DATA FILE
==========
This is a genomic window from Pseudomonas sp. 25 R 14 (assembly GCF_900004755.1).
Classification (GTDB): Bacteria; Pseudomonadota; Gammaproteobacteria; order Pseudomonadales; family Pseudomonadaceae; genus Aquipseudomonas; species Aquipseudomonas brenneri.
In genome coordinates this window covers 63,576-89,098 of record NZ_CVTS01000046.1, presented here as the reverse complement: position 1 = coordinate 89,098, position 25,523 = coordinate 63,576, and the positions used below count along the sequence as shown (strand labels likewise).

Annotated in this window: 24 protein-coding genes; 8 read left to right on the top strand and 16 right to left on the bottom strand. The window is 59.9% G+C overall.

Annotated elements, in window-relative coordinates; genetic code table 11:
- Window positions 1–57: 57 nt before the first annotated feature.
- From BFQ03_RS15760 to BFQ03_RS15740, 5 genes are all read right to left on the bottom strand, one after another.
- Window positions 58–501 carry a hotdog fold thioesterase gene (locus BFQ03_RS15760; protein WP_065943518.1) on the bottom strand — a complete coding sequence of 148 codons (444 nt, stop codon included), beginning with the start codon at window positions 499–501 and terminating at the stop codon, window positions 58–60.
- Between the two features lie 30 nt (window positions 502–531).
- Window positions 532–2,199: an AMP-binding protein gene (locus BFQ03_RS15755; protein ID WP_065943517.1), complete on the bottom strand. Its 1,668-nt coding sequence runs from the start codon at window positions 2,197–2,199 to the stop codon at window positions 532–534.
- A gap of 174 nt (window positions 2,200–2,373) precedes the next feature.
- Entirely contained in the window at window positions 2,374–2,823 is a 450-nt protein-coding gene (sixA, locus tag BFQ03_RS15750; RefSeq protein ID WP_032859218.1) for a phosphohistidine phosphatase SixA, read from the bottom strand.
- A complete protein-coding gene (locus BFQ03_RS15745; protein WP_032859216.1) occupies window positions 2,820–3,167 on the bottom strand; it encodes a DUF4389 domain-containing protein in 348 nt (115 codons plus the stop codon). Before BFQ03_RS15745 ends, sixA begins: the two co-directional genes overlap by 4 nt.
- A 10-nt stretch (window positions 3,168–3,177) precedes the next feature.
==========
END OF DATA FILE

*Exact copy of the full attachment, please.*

This is a genomic window from Pseudomonas sp. 25 R 14 (assembly GCF_900004755.1).
Classification (GTDB): Bacteria; Pseudomonadota; Gammaproteobacteria; order Pseudomonadales; family Pseudomonadaceae; genus Aquipseudomonas; species Aquipseudomonas brenneri.
In genome coordinates this window covers 63,576-89,098 of record NZ_CVTS01000046.1, presented here as the reverse complement: position 1 = coordinate 89,098, position 25,523 = coordinate 63,576, and the positions used below count along the sequence as shown (strand labels likewise).

Annotated in this window: 24 protein-coding genes; 8 read left to right on the top strand and 16 right to left on the bottom strand. The window is 59.9% G+C overall.

Annotated elements, in window-relative coordinates; genetic code table 11:
- Window positions 1–57: 57 nt before the first annotated feature.
- From BFQ03_RS15760 to BFQ03_RS15740, 5 genes are all read right to left on the bottom strand, one after another.
- Window positions 58–501 carry a hotdog fold thioesterase gene (locus BFQ03_RS15760; protein WP_065943518.1) on the bottom strand — a complete coding sequence of 148 codons (444 nt, stop codon included), beginning with the start codon at window positions 499–501 and terminating at the stop codon, window positions 58–60.
- Between the two features lie 30 nt (window positions 502–531).
- Window positions 532–2,199: an AMP-binding protein gene (locus BFQ03_RS15755; protein ID WP_065943517.1), complete on the bottom strand. Its 1,668-nt coding sequence runs from the start codon at window positions 2,197–2,199 to the stop codon at window positions 532–534.
- A gap of 174 nt (window positions 2,200–2,373) precedes the next feature.
- Entirely contained in the window at window positions 2,374–2,823 is a 450-nt protein-coding gene (sixA, locus tag BFQ03_RS15750; RefSeq protein ID WP_032859218.1) for a phosphohistidine phosphatase SixA, read from the bottom strand.
- A complete protein-coding gene (locus BFQ03_RS15745; protein WP_032859216.1) occupies window positions 2,820–3,167 on the bottom strand; it encodes a DUF4389 domain-containing protein in 348 nt (115 codons plus the stop codon). Before BFQ03_RS15745 ends, sixA begins: the two co-directional genes overlap by 4 nt.
- A 10-nt stretch (window positions 3,168–3,177) precedes the next feature.